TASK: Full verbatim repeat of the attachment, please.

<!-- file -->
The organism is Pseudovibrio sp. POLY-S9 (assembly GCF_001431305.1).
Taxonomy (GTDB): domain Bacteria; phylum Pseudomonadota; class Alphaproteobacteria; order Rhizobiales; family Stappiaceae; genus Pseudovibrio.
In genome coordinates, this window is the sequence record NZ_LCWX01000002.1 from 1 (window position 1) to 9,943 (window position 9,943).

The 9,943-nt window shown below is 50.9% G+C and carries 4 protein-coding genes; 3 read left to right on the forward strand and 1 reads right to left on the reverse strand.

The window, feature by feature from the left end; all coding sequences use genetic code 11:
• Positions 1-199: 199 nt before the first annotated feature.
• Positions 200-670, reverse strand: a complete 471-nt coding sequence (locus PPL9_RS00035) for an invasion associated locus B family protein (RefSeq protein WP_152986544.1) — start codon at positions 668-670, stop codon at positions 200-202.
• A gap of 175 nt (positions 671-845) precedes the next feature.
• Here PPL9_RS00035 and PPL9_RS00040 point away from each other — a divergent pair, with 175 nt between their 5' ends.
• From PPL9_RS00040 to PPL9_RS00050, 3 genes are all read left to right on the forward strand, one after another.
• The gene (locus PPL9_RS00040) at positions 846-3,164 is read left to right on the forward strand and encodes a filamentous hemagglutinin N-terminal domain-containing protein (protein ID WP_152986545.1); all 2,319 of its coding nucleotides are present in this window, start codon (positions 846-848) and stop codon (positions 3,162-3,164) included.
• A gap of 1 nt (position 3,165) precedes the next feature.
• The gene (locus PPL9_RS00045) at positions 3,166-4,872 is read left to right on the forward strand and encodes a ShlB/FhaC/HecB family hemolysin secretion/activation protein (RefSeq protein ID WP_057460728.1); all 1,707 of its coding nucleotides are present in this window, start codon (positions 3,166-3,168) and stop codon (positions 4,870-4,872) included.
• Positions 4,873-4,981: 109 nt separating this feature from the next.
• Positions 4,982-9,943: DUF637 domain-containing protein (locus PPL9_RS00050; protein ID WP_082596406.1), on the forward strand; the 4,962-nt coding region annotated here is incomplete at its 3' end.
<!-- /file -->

The organism is Pseudovibrio sp. POLY-S9 (assembly GCF_001431305.1).
Taxonomy (GTDB): domain Bacteria; phylum Pseudomonadota; class Alphaproteobacteria; order Rhizobiales; family Stappiaceae; genus Pseudovibrio.
In genome coordinates, this window is the sequence record NZ_LCWX01000002.1 from 1 (window position 1) to 9,943 (window position 9,943).

The 9,943-nt window shown below is 50.9% G+C and carries 4 protein-coding genes; 3 read left to right on the forward strand and 1 reads right to left on the reverse strand.

The window, feature by feature from the left end; all coding sequences use genetic code 11:
• Positions 1-199: 199 nt before the first annotated feature.
• Positions 200-670, reverse strand: a complete 471-nt coding sequence (locus PPL9_RS00035) for an invasion associated locus B family protein (RefSeq protein WP_152986544.1) — start codon at positions 668-670, stop codon at positions 200-202.
• A gap of 175 nt (positions 671-845) precedes the next feature.
• Here PPL9_RS00035 and PPL9_RS00040 point away from each other — a divergent pair, with 175 nt between their 5' ends.
• From PPL9_RS00040 to PPL9_RS00050, 3 genes are all read left to right on the forward strand, one after another.
• The gene (locus PPL9_RS00040) at positions 846-3,164 is read left to right on the forward strand and encodes a filamentous hemagglutinin N-terminal domain-containing protein (protein ID WP_152986545.1); all 2,319 of its coding nucleotides are present in this window, start codon (positions 846-848) and stop codon (positions 3,162-3,164) included.
• A gap of 1 nt (position 3,165) precedes the next feature.
• The gene (locus PPL9_RS00045) at positions 3,166-4,872 is read left to right on the forward strand and encodes a ShlB/FhaC/HecB family hemolysin secretion/activation protein (RefSeq protein ID WP_057460728.1); all 1,707 of its coding nucleotides are present in this window, start codon (positions 3,166-3,168) and stop codon (positions 4,870-4,872) included.
• Positions 4,873-4,981: 109 nt separating this feature from the next.
• Positions 4,982-9,943: DUF637 domain-containing protein (locus PPL9_RS00050; protein ID WP_082596406.1), on the forward strand; the 4,962-nt coding region annotated here is incomplete at its 3' end.